Making Waves…

The Art Organisation’s laudable aim is to use art as a way to get people involved in the community. Impact’s Anne Moore has visited their fascinating exhibition of photographs and commentary created entirely by people with mental health problems.

One way to identify yourself as a person is through the people you know and the places you go. As a university student we have access to a huge social networking system, but what happens to people who find themselves on their own in life?

Last weekend I took a trip to 21 Station Street, where The Art Organisation runs a small set of studios, a gallery and a tea shop. The current exhibition is based on the lives of people using mental health services and it examines the lives of those who sometimes live on the fringes of society. Over 1000 photographs were taken over the course of the project, and 200 images were accompanied by words.

As a viewer I found these small windows into another person’s life quite moving. It was the words that really fascinated me. The project aimed to research what involvement members of mental care homes had with their community, and encourage new creative and photographic skills. So although the works produced were quite simple, they really challenged you. Sentences such as, “I go for cigarettes. They know me quite well but I don’t stop and chat. I’m not very good at chit chat,” clearly demonstrated the difficulties of those who find it hard to integrate.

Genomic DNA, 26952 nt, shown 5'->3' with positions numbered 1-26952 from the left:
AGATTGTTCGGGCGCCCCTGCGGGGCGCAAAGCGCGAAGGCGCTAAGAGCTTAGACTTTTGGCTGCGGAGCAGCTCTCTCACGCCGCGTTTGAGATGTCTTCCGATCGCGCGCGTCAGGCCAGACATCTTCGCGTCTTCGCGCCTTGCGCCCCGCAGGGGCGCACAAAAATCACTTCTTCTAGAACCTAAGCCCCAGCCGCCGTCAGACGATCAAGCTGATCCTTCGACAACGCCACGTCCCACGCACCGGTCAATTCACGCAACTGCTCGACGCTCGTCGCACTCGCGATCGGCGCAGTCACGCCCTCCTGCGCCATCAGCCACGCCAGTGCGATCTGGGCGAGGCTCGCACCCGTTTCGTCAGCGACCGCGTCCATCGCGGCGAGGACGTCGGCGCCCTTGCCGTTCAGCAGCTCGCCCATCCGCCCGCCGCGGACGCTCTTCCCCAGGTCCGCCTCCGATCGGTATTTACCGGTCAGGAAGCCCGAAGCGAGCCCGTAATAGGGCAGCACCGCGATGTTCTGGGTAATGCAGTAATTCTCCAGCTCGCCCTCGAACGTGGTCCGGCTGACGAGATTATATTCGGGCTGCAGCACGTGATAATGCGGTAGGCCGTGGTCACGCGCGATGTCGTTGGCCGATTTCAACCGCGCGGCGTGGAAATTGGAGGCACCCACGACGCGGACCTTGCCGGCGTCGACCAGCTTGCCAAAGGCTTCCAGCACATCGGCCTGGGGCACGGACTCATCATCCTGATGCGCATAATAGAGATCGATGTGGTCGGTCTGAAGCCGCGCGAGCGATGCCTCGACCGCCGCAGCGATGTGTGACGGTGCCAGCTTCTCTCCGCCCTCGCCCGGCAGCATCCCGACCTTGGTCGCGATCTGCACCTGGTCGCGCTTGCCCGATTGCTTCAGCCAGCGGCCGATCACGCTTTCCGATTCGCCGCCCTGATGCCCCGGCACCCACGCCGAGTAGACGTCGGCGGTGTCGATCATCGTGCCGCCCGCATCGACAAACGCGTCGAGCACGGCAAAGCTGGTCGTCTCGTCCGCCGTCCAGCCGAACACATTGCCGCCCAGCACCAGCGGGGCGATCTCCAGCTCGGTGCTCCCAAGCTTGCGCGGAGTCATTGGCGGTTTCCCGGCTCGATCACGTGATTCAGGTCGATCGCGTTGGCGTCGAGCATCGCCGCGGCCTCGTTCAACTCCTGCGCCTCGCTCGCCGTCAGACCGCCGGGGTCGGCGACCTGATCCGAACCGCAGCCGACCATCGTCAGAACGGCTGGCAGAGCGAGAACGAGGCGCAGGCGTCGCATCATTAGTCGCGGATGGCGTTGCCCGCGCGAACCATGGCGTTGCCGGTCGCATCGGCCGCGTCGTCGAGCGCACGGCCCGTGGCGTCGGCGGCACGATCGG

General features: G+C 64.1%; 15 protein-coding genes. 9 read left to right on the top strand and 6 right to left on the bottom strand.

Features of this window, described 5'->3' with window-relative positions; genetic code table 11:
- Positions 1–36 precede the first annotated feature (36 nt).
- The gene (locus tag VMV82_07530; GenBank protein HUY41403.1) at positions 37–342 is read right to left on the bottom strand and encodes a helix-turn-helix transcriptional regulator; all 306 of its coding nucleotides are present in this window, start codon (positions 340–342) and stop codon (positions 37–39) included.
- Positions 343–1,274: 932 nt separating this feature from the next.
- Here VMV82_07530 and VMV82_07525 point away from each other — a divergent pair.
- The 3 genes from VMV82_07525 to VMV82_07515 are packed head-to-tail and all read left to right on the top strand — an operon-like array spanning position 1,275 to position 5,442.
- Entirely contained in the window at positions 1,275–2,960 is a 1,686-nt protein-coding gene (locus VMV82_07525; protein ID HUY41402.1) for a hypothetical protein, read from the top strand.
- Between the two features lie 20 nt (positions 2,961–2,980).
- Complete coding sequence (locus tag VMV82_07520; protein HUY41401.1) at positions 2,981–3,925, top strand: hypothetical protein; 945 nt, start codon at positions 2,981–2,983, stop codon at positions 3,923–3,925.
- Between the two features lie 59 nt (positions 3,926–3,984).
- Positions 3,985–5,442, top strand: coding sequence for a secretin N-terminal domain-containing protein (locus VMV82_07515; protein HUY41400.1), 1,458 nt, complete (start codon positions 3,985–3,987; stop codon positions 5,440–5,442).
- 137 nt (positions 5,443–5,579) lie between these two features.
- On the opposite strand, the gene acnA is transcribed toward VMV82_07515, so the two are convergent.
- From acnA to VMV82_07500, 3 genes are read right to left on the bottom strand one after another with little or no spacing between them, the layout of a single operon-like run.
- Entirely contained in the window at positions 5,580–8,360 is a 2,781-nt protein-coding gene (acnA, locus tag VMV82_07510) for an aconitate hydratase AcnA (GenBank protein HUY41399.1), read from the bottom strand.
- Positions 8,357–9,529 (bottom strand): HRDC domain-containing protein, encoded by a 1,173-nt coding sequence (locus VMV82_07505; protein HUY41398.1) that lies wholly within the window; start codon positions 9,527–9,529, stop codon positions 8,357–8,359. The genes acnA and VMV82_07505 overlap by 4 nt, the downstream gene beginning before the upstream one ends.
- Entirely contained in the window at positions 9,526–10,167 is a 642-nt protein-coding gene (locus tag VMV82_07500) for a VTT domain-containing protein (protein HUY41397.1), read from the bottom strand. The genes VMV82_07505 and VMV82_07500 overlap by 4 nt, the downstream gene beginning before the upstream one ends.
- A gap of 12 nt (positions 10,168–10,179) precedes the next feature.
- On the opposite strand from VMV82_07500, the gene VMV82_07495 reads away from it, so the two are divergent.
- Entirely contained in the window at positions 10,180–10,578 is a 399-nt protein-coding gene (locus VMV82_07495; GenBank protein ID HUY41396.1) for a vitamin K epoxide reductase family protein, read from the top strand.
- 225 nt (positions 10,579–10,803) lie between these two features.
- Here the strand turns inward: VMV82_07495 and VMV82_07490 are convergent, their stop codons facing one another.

The people behind these photographs treasured any small moment of communication they had, “been going to Moulin Rouge for years, make you feel welcome, wanted, they value your custom… especially the kebab guy who’s got a real cheesy grin.” When I go to the shops, after a polite ‘hello’ or ‘thank you’ for packing my bags I don’t really give the shop assistant a second glance. Not that I’m somehow unappreciative in doing this, but I have a larger group of people, from housemates to friends to tutors, that I interact with on a regular basis. Imagine not having this.

The key issue at the heart of the project is challenging prejudice and discrimination faced by people who have received a psychiatric diagnosis experience. I own up- I’m not a psychologist, and I don’t have any knowledge of mental health. But this exhibition gave me a lot more insight into the difficulties these people face than reading a psychology book.

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Anne Moore

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